Building a secure remote access setup using Tailscale

Building a secure remote access setup using Tailscale

It’s Monday, and the past week has been filled with lots of great activities – Microsoft Ignite, our very own community session, and good progress at the gym. Also, we continue publishing our weekly podcast episodes with Tobias for the Ctrl+Alt+Azure show. Beyond that, I managed to find time to re-build my remote access setup.

My previous setup

Previously, I’ve had a lot of different remote access methods. Even if I spent most of my time at home, I still frequently need to access my systems remotely. I can easily access some systems that I host on Microsoft Azure using a Bastion Host (see here for how I built that). The setup I have at home – mainly, the rack cabinet, I then need to access differently. I’ve relied on a VPN point-to-site setup using the Unifi network hardware for the longest of times. This has been a great approach: I can open a secure connection using a secure VPN tunnel from wherever to home.

But I grew tired of manually opening the tunnel for a minute or two when I needed something from my internal network. Perhaps there is a better way to work wherever and simultaneously access my homelab securely?

Hello, Tailscale

Then I stumbled upon Tailscale. It’s not as if I went out to look for a specific solution. I worked with a few clients on numerous Azure-related network architecture designs and started hunting for more details.

Tailscale is a product offering that allows for a “zero-config VPN” setup. In essence, it’s a VPN service that will enable you to construct your backbone by connecting all your devices to the same virtual network. The technical data plane is WireGuard, which is open source. It’s usually a hub-and-spoke. Thus each hub has spokes (clients) connecting to it, like employees connecting remotely to a branch office. For Tailscale, it’s a point-to-point mesh network: each node can talk to other nodes. Thus, I can have a node running in my homelab and another node on my laptop – and this allows me to remotely connect from my computer to my homelab using the backbone mesh network. Which, in turn, is a secure VPN tunnel.

You can read the in-depth technical explanation on how Tailscale works here.

The personal service of Tailscale is free! The team-based approach (with multiple users) is $5/user/month. For me, the personal is enough. It supports up to 20 devices, and I need a few: my homelab server, my NAS, and my laptop.

Setting up Tailscale

I sometimes reminisce back to 1999 – or so – when I set up my first VPN tunnel. It took a few WEEKS to get working. You had to carefully design the encryption approach, verify the handshakes and tweak with numerous weird network traffic-related settings. Often involved multiple devices like a few servers, a Cisco router, and a gateway device.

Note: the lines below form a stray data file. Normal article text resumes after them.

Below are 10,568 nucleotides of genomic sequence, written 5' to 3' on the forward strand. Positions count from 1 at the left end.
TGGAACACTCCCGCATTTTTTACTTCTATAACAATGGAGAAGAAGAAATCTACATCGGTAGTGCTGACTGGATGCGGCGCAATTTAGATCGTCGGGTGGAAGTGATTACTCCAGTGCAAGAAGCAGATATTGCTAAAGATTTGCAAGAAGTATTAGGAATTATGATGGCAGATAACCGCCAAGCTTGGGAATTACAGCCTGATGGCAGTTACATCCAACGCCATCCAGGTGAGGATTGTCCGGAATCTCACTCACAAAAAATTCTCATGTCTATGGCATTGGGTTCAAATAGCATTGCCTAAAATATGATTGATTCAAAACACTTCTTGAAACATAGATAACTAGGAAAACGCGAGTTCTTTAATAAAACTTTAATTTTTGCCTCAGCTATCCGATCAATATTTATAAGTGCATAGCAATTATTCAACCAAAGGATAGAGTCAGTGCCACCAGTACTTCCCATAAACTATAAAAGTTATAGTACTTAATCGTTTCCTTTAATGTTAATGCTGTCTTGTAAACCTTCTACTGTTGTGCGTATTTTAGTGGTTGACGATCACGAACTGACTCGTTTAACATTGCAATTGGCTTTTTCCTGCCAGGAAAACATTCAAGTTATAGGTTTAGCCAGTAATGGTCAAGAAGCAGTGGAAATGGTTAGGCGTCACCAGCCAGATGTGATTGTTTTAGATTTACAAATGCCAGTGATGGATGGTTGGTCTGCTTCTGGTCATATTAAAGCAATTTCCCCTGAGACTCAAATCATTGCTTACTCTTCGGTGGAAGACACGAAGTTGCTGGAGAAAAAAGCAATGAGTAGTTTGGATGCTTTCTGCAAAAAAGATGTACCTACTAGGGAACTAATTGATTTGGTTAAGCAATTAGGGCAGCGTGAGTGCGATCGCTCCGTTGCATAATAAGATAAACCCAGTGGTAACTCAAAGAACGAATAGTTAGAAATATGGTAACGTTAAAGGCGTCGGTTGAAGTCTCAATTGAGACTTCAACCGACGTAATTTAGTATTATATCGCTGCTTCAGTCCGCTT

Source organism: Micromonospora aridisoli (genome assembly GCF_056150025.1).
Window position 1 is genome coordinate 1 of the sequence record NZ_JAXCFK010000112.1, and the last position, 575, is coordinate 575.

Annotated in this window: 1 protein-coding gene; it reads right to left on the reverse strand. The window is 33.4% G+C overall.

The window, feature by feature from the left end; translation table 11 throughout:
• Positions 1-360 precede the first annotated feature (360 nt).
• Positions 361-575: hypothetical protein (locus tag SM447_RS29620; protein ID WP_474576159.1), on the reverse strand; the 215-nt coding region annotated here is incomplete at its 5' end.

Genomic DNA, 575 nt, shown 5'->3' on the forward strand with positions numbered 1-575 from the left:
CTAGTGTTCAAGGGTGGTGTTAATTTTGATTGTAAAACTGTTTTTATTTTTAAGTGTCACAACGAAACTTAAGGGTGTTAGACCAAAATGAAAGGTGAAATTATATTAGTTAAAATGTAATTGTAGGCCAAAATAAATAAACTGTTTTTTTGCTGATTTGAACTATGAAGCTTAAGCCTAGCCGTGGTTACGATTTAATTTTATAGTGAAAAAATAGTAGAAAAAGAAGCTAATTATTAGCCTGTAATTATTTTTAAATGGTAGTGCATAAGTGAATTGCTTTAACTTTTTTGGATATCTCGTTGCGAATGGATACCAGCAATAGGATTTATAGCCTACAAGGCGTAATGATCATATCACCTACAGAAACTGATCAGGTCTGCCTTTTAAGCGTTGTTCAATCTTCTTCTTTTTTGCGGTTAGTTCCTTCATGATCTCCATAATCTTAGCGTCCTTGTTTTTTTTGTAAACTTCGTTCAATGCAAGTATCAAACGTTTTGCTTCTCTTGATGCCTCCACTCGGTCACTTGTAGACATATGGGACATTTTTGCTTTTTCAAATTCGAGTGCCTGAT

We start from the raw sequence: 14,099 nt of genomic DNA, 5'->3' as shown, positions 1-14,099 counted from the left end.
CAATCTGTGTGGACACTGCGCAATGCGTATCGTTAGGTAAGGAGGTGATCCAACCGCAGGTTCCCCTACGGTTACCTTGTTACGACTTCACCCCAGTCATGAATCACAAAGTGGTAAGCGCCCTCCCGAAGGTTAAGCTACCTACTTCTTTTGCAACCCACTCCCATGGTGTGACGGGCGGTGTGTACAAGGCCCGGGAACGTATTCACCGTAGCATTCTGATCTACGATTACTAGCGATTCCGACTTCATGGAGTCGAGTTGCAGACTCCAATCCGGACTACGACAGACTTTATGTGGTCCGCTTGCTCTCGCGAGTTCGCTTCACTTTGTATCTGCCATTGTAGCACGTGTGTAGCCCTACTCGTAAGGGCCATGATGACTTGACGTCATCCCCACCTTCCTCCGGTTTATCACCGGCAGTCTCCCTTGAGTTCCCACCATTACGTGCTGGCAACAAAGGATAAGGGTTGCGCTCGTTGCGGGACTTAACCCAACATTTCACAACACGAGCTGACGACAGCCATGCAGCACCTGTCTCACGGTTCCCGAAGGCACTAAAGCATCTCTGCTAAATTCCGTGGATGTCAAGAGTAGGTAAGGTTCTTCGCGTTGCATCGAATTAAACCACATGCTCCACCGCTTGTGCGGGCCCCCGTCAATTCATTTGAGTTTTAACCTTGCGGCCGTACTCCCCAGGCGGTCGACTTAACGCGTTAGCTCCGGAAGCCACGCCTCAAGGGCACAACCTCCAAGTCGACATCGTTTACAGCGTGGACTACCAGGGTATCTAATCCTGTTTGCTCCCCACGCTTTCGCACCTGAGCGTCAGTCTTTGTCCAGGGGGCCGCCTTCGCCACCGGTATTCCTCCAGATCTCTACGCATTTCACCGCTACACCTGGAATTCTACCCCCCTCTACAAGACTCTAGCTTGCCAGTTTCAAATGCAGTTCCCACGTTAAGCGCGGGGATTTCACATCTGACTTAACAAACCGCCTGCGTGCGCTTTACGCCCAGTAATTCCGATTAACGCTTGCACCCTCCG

With Tailscale, this all took 2 minutes.

First, you add your nodes on the Tailscale Admin portal. I added my NAS, my laptop, and two physical servers I have in my homelab.

Next, I downloaded the client on one of the servers. This was a Windows Server 2019 (one of my physical servers in my homelab). I signed in using my Microsoft Account, which also happens to be fully passwordless now. It’s great that I can utilize additional security with Tailscale.

Each machine with Tailscale installed (and logged in) gets an additional private IP from the range (see here for explanation). And that’s it. Using the tiny app, I can now check for other nodes and connect with them as I would regularly do – perhaps via Remote Desktop or HTTPS, as if they were in the same local network as me.

Does it work, though? Let’s try. While writing this, I’m sitting in a cafe, away from home. I have Tailscale open, and I’m pinging my NAS at home:

Use cases

I realized then that I could also have Tailscale on my phone. This way, I can access anything any of my nodes securely. This effectively allowed me to replace all my home firewall rules with just one rule: DENY ALL.

Once this was running smoothly, I could replace my dynamic DNS setting to point to my Pi-Hole DNS proxy. Even if I’m traveling, I can still use the excellent filtering Pi-Hole provides me.

I could also tier down all VPN services, settings, and certificate services from my home network.

In closing

It’s still early days with Tailscale for me. Now that the service is stable, it will allow me to further configure and tweak it to my future needs.